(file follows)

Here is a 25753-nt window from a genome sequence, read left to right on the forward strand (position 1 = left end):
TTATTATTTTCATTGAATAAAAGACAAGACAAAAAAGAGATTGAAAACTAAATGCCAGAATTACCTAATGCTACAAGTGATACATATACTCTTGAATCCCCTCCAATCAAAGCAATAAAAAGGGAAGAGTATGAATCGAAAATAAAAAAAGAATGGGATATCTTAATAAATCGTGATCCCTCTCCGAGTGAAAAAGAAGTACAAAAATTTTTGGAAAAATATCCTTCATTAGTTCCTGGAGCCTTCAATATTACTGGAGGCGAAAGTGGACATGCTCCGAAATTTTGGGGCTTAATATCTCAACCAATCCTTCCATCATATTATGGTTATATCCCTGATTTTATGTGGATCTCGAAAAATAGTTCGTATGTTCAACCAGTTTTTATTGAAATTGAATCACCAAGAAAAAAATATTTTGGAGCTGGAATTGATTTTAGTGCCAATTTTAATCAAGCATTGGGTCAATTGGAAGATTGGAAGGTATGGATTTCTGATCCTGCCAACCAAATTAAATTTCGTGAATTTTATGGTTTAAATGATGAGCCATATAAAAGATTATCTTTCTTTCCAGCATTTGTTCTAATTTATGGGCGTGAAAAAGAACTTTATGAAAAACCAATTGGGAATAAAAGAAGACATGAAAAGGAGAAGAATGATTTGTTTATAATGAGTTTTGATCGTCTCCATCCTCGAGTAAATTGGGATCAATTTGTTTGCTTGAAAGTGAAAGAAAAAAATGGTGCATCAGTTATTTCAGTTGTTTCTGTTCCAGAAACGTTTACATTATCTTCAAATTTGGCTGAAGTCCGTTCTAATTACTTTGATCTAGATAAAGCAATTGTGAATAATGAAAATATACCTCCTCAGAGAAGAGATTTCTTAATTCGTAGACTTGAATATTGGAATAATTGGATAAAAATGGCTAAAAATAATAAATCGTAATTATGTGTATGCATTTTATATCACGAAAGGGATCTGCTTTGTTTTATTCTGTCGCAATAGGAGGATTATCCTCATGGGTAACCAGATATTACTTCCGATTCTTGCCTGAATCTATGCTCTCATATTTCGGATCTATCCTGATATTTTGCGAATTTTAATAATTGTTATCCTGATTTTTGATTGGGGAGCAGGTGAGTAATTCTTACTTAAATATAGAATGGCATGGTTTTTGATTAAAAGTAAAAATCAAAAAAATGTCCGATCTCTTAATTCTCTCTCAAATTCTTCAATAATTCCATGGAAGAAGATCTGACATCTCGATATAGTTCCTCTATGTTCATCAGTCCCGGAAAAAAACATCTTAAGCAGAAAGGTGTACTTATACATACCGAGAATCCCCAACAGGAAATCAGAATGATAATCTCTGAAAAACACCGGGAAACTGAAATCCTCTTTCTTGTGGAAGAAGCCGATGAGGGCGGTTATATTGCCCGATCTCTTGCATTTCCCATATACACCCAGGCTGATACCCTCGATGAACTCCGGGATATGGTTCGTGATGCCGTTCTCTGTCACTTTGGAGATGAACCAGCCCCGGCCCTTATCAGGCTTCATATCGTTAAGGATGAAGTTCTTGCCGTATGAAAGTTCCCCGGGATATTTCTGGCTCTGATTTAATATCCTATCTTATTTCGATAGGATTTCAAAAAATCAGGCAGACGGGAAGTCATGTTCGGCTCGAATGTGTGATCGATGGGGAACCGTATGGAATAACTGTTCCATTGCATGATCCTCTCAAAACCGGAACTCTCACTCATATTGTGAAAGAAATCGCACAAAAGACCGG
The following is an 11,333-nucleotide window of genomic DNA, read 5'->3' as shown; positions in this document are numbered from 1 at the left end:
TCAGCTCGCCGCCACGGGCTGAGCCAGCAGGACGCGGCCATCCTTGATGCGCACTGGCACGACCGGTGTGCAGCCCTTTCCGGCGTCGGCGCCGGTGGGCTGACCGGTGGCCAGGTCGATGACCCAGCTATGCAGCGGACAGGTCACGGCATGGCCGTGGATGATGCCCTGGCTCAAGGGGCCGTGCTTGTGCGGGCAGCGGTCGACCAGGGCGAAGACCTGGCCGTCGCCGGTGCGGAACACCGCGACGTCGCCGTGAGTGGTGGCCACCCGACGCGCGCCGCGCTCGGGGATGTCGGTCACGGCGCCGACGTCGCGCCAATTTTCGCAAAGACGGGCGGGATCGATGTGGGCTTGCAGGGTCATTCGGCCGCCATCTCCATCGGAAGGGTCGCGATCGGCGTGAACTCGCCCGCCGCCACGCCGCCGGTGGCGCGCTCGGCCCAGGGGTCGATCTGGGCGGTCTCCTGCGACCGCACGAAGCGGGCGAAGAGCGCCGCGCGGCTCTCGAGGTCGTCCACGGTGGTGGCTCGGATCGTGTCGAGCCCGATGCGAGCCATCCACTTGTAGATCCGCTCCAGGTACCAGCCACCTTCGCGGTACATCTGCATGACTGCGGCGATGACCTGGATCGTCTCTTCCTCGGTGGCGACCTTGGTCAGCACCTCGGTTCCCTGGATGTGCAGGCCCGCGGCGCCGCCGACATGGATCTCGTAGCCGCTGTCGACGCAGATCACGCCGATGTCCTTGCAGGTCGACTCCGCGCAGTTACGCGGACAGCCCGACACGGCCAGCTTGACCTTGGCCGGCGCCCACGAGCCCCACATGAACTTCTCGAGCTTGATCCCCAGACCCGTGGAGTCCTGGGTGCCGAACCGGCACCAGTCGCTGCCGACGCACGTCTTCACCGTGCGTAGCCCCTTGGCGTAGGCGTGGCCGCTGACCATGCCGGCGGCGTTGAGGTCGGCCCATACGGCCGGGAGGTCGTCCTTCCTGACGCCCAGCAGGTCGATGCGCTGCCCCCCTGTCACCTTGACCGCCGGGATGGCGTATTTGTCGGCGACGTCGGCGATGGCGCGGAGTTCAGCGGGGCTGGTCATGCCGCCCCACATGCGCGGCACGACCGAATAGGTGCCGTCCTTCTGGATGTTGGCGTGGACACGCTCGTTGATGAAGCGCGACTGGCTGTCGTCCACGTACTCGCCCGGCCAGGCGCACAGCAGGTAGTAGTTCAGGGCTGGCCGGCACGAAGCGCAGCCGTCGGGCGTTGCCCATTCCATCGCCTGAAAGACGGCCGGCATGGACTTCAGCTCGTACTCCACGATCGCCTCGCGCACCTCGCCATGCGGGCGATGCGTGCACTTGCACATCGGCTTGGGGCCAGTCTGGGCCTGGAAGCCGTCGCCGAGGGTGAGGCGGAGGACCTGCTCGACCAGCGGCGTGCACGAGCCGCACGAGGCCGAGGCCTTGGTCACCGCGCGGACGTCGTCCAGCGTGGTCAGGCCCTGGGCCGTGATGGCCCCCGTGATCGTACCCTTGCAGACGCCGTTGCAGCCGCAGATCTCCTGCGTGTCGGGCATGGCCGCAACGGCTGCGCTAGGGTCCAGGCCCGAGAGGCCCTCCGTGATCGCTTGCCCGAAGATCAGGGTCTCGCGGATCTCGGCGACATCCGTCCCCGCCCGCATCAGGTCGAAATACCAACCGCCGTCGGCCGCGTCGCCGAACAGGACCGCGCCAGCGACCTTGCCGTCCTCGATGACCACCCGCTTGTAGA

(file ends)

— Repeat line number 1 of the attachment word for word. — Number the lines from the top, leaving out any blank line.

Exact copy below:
Here is a 25753-nt window from a genome sequence, read left to right on the forward strand (position 1 = left end):